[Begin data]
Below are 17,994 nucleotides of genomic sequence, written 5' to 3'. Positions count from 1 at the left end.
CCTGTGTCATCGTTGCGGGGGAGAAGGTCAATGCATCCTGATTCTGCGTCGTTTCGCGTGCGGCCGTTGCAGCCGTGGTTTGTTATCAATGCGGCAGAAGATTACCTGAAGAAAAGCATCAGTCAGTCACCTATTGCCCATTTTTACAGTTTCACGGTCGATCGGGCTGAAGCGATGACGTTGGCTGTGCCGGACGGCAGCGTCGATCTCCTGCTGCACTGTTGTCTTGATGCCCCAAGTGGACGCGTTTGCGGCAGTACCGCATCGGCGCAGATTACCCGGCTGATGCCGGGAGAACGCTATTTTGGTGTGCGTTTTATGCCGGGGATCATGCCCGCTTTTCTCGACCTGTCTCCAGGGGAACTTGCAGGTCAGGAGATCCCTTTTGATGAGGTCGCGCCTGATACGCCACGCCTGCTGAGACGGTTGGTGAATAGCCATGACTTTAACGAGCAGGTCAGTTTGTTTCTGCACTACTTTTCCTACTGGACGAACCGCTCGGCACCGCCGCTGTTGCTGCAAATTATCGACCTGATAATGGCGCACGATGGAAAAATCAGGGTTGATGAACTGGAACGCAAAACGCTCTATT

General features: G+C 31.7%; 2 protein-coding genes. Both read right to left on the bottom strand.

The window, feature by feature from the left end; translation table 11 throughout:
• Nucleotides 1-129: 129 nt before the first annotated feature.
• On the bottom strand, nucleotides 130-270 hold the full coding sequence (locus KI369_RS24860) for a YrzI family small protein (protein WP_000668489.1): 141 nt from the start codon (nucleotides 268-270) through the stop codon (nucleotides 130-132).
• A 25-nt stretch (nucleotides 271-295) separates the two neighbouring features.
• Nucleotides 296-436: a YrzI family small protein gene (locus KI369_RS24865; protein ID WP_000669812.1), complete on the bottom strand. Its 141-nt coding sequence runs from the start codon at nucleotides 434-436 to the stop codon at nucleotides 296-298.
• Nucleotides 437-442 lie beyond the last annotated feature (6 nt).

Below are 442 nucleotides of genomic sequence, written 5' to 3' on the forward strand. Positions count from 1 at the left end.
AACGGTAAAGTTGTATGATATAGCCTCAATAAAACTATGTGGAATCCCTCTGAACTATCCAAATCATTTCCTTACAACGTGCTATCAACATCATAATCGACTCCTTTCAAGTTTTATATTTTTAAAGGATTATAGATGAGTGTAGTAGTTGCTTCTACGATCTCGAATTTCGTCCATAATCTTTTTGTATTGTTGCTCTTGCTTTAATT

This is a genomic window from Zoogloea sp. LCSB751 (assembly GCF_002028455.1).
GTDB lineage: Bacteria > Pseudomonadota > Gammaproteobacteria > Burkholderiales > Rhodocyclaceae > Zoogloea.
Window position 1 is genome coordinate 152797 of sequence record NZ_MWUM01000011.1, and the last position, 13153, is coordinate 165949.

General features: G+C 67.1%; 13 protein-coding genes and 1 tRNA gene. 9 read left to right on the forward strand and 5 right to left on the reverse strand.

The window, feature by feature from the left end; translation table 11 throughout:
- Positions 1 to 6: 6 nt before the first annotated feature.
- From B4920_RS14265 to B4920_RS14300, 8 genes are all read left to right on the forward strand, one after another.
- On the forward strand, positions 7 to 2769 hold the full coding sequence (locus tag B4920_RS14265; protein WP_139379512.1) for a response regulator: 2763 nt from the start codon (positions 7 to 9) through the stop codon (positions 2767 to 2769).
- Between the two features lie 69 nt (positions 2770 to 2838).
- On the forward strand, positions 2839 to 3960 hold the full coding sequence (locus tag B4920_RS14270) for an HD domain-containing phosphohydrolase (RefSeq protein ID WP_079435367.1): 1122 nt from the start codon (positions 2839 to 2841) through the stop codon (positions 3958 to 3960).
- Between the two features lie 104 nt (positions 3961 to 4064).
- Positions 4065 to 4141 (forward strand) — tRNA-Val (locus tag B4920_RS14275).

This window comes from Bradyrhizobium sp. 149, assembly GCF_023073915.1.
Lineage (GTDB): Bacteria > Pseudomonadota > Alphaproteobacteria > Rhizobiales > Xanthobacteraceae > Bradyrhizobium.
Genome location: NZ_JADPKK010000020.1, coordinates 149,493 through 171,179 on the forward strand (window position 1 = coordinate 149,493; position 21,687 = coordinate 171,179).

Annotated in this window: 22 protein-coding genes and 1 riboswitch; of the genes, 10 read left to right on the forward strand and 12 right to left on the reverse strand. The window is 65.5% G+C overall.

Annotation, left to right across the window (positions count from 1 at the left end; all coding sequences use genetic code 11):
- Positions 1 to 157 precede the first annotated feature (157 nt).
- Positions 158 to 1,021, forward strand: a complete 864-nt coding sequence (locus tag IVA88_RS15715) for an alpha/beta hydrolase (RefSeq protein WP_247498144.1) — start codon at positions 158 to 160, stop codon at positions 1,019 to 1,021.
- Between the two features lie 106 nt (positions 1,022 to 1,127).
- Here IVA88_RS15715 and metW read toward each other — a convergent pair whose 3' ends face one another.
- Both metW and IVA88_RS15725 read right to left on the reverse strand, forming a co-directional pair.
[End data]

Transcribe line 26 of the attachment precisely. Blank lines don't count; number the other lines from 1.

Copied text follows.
Genome location: NZ_JADPKK010000020.1, coordinates 149,493 through 171,179 on the forward strand (window position 1 = coordinate 149,493; position 21,687 = coordinate 171,179).